Bloomberg BNA — President Barack Obama views addressing the problem of climate change as a key part of his legacy and remains staunchly committed to implementing as much of his climate action plan as possible prior to leaving office, a senior aide said May 13.
Five corporate executives and seven university leaders discussed with John Holdren, President Barack Obama’s science adviser, and David Kappos, head of the U.S. Patent and Trademark Office, ways to boost the economy through promoting innovation during an Oct. 5 event in Washington sponsored by Harvard University and the Business Roundtable and hosted by Bloomberg News.
More than half the U.S. population lives in coastal areas that are “increasingly vulnerable” to the effects of climate change, which will ripple throughout the U.S. economy, a White House advisory group’s report concluded.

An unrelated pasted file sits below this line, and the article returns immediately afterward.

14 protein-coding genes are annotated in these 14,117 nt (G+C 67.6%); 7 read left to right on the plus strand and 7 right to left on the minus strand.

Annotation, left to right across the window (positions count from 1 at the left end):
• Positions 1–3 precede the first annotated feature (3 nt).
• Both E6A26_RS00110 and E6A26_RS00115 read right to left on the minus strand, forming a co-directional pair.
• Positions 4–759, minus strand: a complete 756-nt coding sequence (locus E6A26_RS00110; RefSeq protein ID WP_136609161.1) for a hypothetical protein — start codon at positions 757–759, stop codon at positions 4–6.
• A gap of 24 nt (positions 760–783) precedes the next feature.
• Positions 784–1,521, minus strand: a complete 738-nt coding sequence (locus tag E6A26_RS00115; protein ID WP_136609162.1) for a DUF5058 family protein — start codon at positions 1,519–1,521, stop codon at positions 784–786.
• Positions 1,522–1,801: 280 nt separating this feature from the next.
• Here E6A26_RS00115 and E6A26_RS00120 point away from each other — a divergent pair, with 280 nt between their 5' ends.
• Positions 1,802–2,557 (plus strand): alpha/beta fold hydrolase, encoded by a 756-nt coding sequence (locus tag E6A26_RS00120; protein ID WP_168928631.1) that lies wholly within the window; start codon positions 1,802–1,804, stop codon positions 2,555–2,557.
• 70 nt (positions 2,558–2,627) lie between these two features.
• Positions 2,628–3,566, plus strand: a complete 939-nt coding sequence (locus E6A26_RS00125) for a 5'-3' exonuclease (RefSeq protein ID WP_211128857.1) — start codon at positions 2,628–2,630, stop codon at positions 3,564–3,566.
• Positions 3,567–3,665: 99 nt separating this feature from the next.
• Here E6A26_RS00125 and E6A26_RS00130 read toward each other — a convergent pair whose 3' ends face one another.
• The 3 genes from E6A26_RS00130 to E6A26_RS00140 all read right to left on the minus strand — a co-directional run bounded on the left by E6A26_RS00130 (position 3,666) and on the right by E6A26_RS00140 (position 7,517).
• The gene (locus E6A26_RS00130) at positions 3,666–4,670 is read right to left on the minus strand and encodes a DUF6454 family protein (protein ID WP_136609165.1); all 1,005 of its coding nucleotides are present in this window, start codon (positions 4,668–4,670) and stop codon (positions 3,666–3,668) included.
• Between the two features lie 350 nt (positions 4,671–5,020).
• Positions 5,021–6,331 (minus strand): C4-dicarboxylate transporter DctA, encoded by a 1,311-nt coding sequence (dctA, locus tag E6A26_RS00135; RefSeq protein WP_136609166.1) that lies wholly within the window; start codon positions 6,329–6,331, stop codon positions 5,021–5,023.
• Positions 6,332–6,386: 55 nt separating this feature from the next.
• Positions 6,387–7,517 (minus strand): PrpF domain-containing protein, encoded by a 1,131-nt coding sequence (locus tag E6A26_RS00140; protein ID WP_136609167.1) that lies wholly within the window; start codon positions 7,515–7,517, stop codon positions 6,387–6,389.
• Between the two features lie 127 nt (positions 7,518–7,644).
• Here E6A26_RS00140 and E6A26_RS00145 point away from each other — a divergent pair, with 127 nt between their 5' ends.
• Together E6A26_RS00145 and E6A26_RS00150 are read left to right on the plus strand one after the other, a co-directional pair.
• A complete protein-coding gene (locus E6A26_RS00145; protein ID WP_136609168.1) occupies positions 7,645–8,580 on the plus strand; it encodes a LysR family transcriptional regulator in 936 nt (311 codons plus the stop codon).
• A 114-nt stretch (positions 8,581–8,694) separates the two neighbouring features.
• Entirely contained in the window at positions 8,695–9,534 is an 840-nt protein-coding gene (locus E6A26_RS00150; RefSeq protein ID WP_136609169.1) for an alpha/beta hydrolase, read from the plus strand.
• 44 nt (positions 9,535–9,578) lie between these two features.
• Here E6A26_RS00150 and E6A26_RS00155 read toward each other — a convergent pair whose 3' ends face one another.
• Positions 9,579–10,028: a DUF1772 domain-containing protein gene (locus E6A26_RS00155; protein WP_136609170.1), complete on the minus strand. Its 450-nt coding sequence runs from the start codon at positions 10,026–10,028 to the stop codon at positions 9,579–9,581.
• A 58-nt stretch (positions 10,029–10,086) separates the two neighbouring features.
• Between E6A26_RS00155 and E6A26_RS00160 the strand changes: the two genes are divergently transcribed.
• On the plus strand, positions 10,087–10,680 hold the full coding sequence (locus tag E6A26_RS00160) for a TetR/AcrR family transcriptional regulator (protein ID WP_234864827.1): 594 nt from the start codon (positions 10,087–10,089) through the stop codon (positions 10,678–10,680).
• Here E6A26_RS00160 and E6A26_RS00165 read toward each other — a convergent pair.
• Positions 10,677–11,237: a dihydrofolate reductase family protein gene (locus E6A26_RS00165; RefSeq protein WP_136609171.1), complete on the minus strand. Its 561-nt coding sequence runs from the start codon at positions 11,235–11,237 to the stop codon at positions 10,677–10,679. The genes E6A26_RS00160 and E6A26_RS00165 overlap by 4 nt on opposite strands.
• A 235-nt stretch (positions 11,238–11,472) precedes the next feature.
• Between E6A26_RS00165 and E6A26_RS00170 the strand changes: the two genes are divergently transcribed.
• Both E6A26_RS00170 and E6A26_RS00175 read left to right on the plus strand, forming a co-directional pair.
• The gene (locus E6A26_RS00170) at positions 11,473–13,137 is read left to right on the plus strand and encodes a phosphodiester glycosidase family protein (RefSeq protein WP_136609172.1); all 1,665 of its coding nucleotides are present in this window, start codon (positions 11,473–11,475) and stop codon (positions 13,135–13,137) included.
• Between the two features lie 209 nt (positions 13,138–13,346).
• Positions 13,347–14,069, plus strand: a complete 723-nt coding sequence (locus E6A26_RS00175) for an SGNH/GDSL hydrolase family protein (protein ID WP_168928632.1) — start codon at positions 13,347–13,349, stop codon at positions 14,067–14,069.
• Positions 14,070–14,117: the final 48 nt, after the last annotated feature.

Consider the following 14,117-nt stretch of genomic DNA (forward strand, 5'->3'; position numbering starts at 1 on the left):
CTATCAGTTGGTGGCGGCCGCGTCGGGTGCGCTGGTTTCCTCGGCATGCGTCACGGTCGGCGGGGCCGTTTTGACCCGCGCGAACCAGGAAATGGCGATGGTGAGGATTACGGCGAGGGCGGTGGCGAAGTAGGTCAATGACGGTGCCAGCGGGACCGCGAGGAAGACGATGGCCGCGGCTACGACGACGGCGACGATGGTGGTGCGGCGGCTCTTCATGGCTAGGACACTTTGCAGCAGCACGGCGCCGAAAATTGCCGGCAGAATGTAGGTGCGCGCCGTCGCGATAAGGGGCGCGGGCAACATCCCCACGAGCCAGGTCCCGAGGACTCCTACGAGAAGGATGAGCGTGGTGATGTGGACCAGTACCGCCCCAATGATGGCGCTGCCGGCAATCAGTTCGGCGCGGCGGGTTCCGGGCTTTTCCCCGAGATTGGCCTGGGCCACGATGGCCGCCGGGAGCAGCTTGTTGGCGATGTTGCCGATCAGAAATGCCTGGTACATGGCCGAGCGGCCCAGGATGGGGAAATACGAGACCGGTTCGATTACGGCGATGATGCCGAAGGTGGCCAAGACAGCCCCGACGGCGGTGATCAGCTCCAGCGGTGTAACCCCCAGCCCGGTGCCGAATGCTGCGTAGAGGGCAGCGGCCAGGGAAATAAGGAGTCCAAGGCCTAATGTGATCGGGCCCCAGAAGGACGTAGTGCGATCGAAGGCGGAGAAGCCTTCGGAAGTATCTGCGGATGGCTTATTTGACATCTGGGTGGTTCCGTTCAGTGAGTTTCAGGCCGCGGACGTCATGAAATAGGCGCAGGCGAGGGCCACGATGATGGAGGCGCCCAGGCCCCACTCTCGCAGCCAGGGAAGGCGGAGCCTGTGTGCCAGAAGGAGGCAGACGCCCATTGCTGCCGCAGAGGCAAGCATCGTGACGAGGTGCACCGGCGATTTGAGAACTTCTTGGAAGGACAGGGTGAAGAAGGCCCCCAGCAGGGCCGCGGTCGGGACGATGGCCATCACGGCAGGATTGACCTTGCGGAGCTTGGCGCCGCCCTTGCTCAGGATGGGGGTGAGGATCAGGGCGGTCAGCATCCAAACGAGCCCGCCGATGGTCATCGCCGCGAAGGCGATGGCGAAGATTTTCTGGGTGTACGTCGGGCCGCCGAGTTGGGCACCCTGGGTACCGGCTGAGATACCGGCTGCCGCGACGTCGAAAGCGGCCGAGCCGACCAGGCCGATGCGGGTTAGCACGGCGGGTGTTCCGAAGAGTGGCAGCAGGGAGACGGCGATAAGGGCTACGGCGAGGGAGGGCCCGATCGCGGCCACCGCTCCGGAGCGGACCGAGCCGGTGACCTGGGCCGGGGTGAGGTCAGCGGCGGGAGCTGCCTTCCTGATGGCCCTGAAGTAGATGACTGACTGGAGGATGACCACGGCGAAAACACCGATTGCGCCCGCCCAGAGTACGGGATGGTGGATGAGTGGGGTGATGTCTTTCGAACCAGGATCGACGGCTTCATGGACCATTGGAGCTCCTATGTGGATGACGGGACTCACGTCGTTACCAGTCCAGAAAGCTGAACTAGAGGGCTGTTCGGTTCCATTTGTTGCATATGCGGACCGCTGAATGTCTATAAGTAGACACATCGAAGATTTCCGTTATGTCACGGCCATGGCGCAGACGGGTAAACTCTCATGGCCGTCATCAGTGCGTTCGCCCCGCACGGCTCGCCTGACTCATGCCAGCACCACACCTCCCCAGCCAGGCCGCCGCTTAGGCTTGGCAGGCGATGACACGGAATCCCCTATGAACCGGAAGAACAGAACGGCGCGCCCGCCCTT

U.S. President Barack Obama will take the case for acting on climate change to Al Roker and other TV weather personalities, hoping they can help convince the public that the risks of floods and droughts is a reason to curb greenhouse gases.
The U.S. space agency is a decade behind in meeting a congressional mandate to detect meteors capable of destroying a city, and needs a telescope in space to improve tracking, the nation’s top science officials said.
President Barack Obama directed his science adviser in March 2009 to guarantee the integrity of work by government researchers. Two years later, the science office came up with a shortcut, whistle-blower groups say.